“Industry experts have been critical of pumped hydro as a solution to our energy needs and it’s likely the project will struggle to get consent due to the two significant wetlands it will encroach and the seismic risk it will face from its proximity to the alpine fault. We need to be investigating battery project solutions, but the Government has been too quick to jump to pumped hydro as a solution, and is splashing the cash to make it work.
“The National Party is concerned about New Zealand’s energy security and the lack of any obvious government strategy to get the country through.”
Woods defended the cost of the project to Newsroom.
“If New Zealand is going to make the scale of change that we need in order to decarbonise our economy and do what we need to do, then we do need a Government that’s willing to invest in alternatives. We have that commitment and we’re showing that by following through on our actions,” she said.
“This is a big decision and an important decision, but it’s one you can’t skimp on. You wouldn’t embark on something of this scale without doing detailed investigations and understanding the environmental, the engineering, the economics – you’ve got to do it properly.”
2030 target at risk
A pumped hydro scheme or other solution to the dry year problem – in which backup fossil fuel generation is needed in the event of a dry year where hydroelectric stations produce less electricity than is needed – is crucial to the Government’s 2030 renewable electricity target.
Overcoming the dry year problem without a technological breakthrough like a pumped hydro scheme or a massive Tesla battery would mean building more renewable generation than we realistically need for non-dry years, the Interim Climate Change Committee (ICCC) found.
“It is technically feasible to achieve 100 percent renewable electricity by ʻoverbuilding’. This means building additional renewable generation like wind and solar to cover dry years, and substantially increasing battery storage and demand response,” the committee found.
Under a business-as-usual scenario, the electricity system will be 93 percent renewable by 2035 anyway. And more emissions could be avoided through electrifying transport and process heat than by decarbonising that last 7 percent.
“Such a solution is very costly, particularly in terms of achieving the last few percent of renewable electricity,” the ICCC wrote.
“The Committee recommends that the Government prioritises the accelerated electrification of transport and process heat over pursuing 100 percent renewable electricity by 2035 in a normal hydrological year because this could result in greater greenhouse gas emissions savings while keeping electricity prices affordable.”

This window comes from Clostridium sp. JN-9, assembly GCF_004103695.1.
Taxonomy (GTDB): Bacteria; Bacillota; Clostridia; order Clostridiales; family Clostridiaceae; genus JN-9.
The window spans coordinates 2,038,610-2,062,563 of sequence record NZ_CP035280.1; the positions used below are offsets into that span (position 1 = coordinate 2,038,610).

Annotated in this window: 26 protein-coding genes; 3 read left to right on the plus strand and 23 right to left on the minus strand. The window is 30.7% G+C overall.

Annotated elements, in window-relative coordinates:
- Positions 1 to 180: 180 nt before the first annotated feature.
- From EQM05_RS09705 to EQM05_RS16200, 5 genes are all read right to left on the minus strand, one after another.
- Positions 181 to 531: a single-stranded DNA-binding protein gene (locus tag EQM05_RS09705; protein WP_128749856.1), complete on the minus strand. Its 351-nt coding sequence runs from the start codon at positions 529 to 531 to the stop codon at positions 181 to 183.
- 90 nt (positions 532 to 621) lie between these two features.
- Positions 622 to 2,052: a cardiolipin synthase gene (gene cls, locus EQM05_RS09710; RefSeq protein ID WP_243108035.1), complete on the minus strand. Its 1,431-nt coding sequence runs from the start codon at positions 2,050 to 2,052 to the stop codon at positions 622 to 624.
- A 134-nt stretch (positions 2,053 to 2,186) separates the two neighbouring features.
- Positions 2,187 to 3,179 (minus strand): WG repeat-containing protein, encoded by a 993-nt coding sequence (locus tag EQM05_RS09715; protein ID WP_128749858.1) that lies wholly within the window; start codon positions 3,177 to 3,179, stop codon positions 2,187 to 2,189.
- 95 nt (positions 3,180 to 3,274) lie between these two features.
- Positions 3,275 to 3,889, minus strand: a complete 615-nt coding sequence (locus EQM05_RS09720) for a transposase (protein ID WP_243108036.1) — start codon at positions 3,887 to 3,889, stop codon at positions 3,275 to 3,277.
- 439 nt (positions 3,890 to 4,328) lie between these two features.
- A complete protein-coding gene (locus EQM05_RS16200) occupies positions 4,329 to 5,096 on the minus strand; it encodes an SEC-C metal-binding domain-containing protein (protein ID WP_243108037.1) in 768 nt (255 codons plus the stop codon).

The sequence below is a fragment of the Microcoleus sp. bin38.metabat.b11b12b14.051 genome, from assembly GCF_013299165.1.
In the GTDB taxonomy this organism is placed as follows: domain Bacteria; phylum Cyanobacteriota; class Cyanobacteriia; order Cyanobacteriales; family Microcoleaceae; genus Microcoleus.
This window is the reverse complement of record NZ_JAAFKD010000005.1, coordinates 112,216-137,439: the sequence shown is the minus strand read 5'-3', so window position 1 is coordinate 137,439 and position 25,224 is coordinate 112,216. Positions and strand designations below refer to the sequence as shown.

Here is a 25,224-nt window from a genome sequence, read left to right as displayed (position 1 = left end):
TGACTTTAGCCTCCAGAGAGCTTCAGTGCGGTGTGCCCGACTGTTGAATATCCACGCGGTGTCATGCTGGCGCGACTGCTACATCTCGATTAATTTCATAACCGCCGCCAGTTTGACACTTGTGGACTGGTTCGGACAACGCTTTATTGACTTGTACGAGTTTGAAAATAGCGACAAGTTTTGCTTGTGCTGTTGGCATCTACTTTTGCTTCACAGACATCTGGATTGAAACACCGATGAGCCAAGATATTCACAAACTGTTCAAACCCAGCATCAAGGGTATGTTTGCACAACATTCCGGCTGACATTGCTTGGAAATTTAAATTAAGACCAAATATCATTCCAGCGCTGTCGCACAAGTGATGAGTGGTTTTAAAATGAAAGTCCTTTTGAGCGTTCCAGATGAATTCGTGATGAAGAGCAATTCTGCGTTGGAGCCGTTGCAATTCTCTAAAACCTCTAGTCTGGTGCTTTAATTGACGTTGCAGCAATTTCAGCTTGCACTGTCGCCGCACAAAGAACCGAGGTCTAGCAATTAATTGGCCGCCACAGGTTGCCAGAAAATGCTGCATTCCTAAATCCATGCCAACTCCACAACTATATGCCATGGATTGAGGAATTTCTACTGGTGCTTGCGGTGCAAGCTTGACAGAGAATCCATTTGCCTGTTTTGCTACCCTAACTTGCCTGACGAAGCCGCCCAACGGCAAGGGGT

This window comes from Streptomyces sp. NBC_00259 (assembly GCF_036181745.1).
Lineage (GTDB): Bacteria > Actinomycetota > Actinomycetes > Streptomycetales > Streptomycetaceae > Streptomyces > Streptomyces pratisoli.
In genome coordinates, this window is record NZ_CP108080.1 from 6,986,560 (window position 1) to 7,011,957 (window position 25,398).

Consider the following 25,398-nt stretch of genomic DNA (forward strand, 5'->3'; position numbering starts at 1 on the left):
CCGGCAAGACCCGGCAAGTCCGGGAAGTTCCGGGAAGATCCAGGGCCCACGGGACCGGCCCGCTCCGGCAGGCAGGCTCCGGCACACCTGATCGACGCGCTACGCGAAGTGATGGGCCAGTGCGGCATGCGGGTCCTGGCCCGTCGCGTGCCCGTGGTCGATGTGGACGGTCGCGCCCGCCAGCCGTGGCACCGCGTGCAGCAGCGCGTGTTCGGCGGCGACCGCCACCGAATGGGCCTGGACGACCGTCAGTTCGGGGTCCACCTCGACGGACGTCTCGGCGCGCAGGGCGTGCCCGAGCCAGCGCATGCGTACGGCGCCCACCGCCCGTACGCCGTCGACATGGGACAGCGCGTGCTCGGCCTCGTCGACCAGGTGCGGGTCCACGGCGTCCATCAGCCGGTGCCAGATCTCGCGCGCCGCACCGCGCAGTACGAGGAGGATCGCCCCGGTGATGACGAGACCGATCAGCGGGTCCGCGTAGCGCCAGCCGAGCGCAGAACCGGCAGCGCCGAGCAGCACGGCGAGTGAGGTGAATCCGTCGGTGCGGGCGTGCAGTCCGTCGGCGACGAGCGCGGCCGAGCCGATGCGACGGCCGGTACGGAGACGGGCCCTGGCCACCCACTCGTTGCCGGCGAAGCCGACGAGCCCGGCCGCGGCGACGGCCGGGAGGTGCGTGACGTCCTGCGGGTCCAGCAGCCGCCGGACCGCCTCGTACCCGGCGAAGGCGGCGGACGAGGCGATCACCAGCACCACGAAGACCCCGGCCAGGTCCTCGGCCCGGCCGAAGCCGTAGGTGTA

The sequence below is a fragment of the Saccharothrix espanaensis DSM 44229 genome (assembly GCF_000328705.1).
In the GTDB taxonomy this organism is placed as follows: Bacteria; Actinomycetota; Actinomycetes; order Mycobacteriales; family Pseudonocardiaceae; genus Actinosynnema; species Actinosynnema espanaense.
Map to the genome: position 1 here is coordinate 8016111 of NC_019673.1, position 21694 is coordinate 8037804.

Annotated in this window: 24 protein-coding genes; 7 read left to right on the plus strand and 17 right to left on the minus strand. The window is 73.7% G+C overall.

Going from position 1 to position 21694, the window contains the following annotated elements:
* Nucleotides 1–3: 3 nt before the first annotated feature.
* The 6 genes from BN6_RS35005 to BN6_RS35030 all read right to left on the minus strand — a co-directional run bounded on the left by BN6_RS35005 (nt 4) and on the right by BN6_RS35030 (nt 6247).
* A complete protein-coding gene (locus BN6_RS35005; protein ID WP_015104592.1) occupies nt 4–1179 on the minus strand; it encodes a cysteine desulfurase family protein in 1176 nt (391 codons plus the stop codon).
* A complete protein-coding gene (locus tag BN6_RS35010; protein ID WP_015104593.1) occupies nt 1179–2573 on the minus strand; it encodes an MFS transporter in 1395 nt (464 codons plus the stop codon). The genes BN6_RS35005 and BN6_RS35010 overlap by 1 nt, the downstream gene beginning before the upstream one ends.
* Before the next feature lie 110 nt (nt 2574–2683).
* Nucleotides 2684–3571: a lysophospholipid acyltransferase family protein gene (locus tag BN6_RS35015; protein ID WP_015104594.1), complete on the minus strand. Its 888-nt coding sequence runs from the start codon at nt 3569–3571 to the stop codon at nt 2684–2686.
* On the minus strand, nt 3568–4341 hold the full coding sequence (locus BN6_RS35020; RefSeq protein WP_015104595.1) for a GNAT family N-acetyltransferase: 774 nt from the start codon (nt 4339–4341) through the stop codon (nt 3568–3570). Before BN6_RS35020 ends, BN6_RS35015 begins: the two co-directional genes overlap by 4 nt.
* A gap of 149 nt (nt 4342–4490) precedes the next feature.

Pursuing the 100 percent renewable scenario could see residential power prices jump 14 percent by 2035, along with a 29 percent increase in commercial electricity costs and a 39 percent increase for industry.
The ICCC’s successor, the Climate Change Commission, came to a similar conclusion in its recent draft advice to the Government. Under the Commission’s trajectory, natural gas would still be used to address peak prices and the dry year problem in 2035 and beyond.
“The 100 percent renewable electricity target should be treated as aspirational and considered in the broader context of the energy system that includes electricity, process and building heat and transport,” the Commission wrote. Instead, it recommended the Government set a target for 60 percent renewable energy by the end of 2035.
That’s because electricity emissions make up just 4.2 percent of New Zealand’s annual greenhouse gas emissions. Far bigger swathes are accounted for by transport (19 percent) and industrial process heat (9 percent).
Further delays to the NZ Battery project could see the Government forced to choose between achieving its 2030 target through costly overbuilding or abandoning the target in favour of a more holistic view. However, Labour’s decision to make the 2030 pledge a manifesto commitment in last year’s election could further complicate issues, raising the spectre of criticism from environmentalists or the Opposition if it broke that promise.
This story has been updated since its original publication.